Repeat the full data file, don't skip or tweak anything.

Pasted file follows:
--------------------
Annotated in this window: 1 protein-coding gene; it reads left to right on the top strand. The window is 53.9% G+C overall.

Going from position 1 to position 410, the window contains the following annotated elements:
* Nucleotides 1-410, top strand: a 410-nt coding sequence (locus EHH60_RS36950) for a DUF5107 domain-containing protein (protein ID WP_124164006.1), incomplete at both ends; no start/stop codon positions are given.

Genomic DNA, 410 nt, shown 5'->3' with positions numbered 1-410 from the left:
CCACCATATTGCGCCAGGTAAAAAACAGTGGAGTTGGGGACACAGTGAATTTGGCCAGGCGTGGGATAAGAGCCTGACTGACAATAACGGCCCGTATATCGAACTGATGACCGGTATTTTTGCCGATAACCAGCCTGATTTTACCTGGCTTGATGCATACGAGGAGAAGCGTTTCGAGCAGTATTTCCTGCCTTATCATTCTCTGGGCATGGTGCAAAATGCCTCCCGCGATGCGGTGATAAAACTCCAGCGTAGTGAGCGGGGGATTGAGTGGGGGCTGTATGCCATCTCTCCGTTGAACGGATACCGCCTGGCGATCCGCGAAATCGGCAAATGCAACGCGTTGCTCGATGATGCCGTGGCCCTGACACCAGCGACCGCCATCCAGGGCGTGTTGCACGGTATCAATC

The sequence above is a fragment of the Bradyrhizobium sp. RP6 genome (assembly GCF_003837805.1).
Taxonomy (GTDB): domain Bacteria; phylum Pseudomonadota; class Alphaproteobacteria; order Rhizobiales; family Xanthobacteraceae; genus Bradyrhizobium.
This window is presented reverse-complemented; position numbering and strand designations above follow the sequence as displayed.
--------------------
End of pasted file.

Annotated in this window: 1 protein-coding gene; it reads left to right on the top strand. The window is 53.9% G+C overall.

Going from position 1 to position 410, the window contains the following annotated elements:
* Nucleotides 1-410, top strand: a 410-nt coding sequence (locus EHH60_RS36950) for a DUF5107 domain-containing protein (protein ID WP_124164006.1), incomplete at both ends; no start/stop codon positions are given.

Genomic DNA, 410 nt, shown 5'->3' with positions numbered 1-410 from the left:
CCACCATATTGCGCCAGGTAAAAAACAGTGGAGTTGGGGACACAGTGAATTTGGCCAGGCGTGGGATAAGAGCCTGACTGACAATAACGGCCCGTATATCGAACTGATGACCGGTATTTTTGCCGATAACCAGCCTGATTTTACCTGGCTTGATGCATACGAGGAGAAGCGTTTCGAGCAGTATTTCCTGCCTTATCATTCTCTGGGCATGGTGCAAAATGCCTCCCGCGATGCGGTGATAAAACTCCAGCGTAGTGAGCGGGGGATTGAGTGGGGGCTGTATGCCATCTCTCCGTTGAACGGATACCGCCTGGCGATCCGCGAAATCGGCAAATGCAACGCGTTGCTCGATGATGCCGTGGCCCTGACACCAGCGACCGCCATCCAGGGCGTGTTGCACGGTATCAATC

The sequence above is a fragment of the Bradyrhizobium sp. RP6 genome (assembly GCF_003837805.1).
Taxonomy (GTDB): domain Bacteria; phylum Pseudomonadota; class Alphaproteobacteria; order Rhizobiales; family Xanthobacteraceae; genus Bradyrhizobium.
This window is presented reverse-complemented; position numbering and strand designations above follow the sequence as displayed.